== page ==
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I'm trying to show that the real numbers with the metric described above is an incomplete metric space. To do this, I want to come up with an example of a sequence that is Cauchy but does not have a limit in $\mathbb{R}$ under this metric. First of all, would this be enough?

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  • $\begingroup$ What is the simplest sequence you can think of? $\endgroup$
    – Improve
    Apr 27 '17 at 16:54
  • $\begingroup$ Yes, it would be enough. $\endgroup$
    – user228113
    Apr 27 '17 at 16:58
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Proof: Consider the sequence $x_n=n$. Let $\epsilon > 0$ and then there exists some $N \in \mathbb{N}$ such that $\forall n \geq N$ $|arctan(n)-\frac{\pi}{2}|<\frac{\epsilon}{2}$. So for all $n,m > N$ $d(x_n,x_m)=|arctan(n)-arctan(m)| \leq |arctan(n)-\frac{\pi}{2}|+|arctan(m)-\frac{\pi}{2}| < \epsilon$, i.e this sequence is Cauchy. Note however that $\{x_n\}$ is not convergent, for if it was, there would exist an $x \in \mathbb{R}$ such that $d(x_n,x) \to 0$ as $n \to \infty$. However, $d(x_n,x)=|arctan(n)-arctan(x)|$, and we know as $n \to \infty$ that $arctan(n) \to \frac{\pi}{2}$. Therefore, if $d(x_n,x) \to 0$ as $n \to \infty$ $arctan(x)=\frac{\pi}{2}$. Contradiction, there does not exist an $x \in \mathbb{R}$ such this is true. In other words, we know that for any $x \in \mathbb{R}$ $arctan(x) < \frac{\pi}{2}$. Therefore, $\mathbb{R}$ with this metric is incomplete.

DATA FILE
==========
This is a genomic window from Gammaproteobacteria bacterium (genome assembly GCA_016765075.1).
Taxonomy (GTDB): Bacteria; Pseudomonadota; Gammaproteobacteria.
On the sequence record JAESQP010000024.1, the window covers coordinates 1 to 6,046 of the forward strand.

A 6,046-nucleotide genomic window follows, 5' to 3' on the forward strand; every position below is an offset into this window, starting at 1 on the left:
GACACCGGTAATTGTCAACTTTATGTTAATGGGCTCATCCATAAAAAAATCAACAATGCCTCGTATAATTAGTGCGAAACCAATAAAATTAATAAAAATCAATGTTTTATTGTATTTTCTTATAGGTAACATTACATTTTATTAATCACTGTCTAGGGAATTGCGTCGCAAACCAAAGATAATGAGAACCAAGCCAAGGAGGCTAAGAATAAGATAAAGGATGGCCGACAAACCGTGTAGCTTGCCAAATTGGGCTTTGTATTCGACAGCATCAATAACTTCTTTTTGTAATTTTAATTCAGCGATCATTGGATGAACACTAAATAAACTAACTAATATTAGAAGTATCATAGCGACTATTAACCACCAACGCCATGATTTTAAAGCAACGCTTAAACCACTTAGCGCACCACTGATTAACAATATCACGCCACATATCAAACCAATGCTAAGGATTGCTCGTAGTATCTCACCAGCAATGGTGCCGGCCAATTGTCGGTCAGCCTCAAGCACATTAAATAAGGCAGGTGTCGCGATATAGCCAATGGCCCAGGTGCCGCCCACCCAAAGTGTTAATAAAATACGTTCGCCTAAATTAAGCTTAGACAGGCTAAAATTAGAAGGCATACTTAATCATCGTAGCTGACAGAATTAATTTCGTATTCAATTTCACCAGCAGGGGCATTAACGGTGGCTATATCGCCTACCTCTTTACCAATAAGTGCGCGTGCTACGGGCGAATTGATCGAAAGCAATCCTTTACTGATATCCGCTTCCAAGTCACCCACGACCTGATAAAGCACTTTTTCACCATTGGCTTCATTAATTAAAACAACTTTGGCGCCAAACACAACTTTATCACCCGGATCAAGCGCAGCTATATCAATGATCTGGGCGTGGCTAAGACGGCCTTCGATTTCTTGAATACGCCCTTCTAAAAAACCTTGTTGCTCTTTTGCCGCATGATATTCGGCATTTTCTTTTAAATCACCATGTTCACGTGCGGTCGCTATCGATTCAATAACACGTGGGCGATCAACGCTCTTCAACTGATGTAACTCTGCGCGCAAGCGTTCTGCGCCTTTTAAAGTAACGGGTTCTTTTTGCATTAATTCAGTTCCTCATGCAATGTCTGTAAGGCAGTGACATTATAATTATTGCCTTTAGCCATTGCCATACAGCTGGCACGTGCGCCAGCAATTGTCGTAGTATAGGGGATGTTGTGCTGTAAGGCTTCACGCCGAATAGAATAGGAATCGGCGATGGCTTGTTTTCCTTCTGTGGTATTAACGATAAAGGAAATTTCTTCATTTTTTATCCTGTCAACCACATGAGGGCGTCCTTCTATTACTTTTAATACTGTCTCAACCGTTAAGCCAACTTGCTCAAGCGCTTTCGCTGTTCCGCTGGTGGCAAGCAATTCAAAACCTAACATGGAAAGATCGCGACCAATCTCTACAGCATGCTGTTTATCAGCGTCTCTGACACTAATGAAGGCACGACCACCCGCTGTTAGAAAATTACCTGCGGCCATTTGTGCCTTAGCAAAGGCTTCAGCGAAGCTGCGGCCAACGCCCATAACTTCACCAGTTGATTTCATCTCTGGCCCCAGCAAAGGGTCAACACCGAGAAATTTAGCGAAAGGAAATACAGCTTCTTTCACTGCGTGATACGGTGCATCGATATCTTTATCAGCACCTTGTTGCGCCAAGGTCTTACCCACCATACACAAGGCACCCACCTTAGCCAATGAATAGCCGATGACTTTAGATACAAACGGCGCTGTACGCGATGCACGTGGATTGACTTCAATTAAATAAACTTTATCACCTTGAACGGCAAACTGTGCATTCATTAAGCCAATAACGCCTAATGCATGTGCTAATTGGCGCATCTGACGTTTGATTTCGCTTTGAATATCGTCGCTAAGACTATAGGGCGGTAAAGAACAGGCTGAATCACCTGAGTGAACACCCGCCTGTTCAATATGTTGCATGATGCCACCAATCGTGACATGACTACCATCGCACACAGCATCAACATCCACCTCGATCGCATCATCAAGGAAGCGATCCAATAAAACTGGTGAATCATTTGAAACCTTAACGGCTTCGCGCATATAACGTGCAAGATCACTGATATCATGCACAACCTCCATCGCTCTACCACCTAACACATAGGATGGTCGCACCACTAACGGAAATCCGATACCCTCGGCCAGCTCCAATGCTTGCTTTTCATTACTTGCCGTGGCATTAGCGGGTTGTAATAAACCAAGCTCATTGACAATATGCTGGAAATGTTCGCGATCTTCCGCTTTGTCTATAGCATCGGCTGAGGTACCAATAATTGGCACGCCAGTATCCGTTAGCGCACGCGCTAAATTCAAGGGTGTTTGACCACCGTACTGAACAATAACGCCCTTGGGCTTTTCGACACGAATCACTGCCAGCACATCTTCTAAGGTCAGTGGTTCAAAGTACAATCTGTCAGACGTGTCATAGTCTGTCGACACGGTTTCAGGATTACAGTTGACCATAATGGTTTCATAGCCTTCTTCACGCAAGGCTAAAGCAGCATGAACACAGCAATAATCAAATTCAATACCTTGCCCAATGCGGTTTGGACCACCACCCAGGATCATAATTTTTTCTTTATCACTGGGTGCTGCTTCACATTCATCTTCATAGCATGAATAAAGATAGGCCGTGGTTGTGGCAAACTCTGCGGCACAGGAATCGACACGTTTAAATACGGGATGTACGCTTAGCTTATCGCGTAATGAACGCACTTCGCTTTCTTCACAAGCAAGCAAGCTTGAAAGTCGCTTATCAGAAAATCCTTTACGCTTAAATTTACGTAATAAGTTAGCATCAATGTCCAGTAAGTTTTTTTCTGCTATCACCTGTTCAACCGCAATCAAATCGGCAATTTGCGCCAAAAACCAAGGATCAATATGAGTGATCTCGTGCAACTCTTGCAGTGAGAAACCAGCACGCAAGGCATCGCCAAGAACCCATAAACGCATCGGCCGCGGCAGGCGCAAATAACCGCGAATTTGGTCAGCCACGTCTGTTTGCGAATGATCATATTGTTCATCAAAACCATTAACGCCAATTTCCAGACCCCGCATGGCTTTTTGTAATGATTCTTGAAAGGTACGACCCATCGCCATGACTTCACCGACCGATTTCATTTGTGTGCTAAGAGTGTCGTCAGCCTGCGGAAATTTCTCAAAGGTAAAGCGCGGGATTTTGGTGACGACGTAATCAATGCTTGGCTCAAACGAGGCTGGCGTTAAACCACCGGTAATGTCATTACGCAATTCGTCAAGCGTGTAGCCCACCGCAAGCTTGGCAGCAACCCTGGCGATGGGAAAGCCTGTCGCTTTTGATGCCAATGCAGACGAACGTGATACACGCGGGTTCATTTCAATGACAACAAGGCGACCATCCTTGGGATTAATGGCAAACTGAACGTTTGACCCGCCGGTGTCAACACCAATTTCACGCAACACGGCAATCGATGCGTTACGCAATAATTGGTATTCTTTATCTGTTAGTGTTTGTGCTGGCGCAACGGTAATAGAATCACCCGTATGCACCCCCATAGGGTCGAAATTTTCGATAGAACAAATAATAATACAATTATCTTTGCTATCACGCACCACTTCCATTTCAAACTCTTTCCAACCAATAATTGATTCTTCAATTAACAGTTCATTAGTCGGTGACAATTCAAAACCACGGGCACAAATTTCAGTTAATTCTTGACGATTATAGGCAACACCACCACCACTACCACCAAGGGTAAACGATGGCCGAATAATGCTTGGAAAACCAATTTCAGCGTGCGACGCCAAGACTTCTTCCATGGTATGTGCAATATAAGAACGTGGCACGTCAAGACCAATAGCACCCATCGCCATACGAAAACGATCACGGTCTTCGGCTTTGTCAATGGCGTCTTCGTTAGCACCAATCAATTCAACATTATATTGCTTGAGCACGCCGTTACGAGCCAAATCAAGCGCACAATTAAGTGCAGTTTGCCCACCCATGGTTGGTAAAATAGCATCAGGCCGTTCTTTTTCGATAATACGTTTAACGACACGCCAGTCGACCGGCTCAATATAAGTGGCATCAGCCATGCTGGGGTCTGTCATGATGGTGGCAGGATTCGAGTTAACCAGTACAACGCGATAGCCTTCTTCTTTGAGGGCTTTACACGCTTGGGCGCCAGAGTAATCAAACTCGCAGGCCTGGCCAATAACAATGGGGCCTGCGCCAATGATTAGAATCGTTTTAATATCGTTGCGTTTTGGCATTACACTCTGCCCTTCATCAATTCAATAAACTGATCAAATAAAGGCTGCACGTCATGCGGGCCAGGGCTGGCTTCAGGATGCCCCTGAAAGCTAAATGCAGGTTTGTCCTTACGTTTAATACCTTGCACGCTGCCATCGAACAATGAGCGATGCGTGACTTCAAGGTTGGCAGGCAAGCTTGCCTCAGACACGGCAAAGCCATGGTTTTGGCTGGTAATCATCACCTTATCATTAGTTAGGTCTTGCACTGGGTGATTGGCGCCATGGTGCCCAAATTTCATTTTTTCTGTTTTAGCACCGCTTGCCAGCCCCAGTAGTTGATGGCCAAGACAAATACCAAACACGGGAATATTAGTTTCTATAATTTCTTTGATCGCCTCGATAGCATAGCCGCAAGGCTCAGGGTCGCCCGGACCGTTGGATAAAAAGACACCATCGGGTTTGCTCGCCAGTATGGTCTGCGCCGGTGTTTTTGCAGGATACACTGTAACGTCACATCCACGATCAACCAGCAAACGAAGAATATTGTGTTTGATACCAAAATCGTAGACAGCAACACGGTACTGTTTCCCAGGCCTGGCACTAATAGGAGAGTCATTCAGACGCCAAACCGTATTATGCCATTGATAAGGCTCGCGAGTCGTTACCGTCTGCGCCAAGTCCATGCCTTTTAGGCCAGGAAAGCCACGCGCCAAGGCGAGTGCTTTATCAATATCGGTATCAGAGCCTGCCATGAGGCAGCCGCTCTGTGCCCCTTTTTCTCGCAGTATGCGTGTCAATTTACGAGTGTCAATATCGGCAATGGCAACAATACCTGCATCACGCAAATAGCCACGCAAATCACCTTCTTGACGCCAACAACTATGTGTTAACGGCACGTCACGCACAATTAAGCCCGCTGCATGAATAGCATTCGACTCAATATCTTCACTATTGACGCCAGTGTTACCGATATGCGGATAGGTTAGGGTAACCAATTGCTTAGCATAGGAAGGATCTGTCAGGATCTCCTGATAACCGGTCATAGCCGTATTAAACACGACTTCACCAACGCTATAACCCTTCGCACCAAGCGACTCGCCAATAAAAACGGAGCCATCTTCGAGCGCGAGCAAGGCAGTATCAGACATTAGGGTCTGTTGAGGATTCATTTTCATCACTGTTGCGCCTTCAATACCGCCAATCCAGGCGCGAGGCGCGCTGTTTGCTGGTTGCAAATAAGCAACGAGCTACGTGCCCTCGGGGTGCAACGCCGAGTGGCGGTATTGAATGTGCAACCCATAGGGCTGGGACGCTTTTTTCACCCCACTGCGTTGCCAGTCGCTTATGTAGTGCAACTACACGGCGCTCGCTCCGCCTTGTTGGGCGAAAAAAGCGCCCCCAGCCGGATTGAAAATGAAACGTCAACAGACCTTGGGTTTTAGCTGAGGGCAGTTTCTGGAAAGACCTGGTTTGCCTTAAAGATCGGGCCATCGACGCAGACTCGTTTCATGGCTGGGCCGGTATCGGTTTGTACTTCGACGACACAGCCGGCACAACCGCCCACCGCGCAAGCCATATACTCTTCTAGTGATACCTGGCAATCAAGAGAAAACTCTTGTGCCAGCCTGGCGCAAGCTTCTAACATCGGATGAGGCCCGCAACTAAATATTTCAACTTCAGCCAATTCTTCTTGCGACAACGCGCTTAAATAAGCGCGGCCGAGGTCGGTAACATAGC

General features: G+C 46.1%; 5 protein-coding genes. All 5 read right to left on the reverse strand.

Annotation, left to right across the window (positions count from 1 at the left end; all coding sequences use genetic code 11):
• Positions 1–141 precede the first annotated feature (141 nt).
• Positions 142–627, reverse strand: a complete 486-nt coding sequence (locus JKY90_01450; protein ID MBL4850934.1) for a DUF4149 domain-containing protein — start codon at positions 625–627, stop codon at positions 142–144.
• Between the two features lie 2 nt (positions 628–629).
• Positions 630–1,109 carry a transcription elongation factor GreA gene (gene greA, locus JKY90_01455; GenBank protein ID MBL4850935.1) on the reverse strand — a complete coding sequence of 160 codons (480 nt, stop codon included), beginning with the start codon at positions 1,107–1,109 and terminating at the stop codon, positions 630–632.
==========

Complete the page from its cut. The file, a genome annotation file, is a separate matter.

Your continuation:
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Hint : $$\lim_{x \to \infty} \arctan (x) =\frac\pi 2$$ So you can consider a function which tends to $\infty$ and use the fact that this limit is not real.

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Recall how the arctangent function behaves: $\tan^{-1} x$ approaches a finite limit as $x\to\infty$. Therefore the distance between $0$ and $n\in\mathbb N$ approches a finite limit as $n\to\infty$. So there you have a Cauchy sequence with no limit within the space.

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Hint Pulling back by the homeomorphism $\tan: (-\frac{\pi}{2}, \frac{\pi}{2}) \to \Bbb R$ shows that $(\Bbb R, d)$ is isometric to $((-\frac{\pi}{2}, \frac{\pi}{2}), \bar d)$, where $\bar d(x, y) = ||x - y||$ is the restriction of the standard metric on $\Bbb R$. If you can find a sequence $(x_n)$ in the latter that is not Cauchy, then $(\tan x_n)$ is not Cauchy in the latter.

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